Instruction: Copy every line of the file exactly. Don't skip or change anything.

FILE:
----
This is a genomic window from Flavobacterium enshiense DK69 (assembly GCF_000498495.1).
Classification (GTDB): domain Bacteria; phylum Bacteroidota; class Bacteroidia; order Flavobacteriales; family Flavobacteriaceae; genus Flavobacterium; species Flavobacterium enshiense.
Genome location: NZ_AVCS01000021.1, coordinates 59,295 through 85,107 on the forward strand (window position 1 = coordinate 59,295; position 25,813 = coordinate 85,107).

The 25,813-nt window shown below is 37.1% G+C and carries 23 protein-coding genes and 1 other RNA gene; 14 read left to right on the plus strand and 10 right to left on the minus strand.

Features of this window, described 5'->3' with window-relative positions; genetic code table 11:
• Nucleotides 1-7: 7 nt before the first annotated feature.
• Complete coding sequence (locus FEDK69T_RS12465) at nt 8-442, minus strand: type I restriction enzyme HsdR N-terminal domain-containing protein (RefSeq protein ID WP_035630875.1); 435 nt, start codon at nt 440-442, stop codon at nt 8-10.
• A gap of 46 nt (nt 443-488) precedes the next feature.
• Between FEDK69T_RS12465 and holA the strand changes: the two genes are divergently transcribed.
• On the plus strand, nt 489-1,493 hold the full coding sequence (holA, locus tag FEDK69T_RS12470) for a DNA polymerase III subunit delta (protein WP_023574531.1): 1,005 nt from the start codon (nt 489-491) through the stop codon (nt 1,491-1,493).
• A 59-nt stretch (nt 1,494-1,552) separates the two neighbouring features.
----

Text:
This is a genomic window from Flavobacterium enshiense DK69 (assembly GCF_000498495.1).
Classification (GTDB): domain Bacteria; phylum Bacteroidota; class Bacteroidia; order Flavobacteriales; family Flavobacteriaceae; genus Flavobacterium; species Flavobacterium enshiense.
Genome location: NZ_AVCS01000021.1, coordinates 59,295 through 85,107 on the forward strand (window position 1 = coordinate 59,295; position 25,813 = coordinate 85,107).

The 25,813-nt window shown below is 37.1% G+C and carries 23 protein-coding genes and 1 other RNA gene; 14 read left to right on the plus strand and 10 right to left on the minus strand.

Features of this window, described 5'->3' with window-relative positions; genetic code table 11:
• Nucleotides 1-7: 7 nt before the first annotated feature.
• Complete coding sequence (locus FEDK69T_RS12465) at nt 8-442, minus strand: type I restriction enzyme HsdR N-terminal domain-containing protein (RefSeq protein ID WP_035630875.1); 435 nt, start codon at nt 440-442, stop codon at nt 8-10.
• A gap of 46 nt (nt 443-488) precedes the next feature.
• Between FEDK69T_RS12465 and holA the strand changes: the two genes are divergently transcribed.
• On the plus strand, nt 489-1,493 hold the full coding sequence (holA, locus tag FEDK69T_RS12470) for a DNA polymerase III subunit delta (protein WP_023574531.1): 1,005 nt from the start codon (nt 489-491) through the stop codon (nt 1,491-1,493).
• A 59-nt stretch (nt 1,494-1,552) separates the two neighbouring features.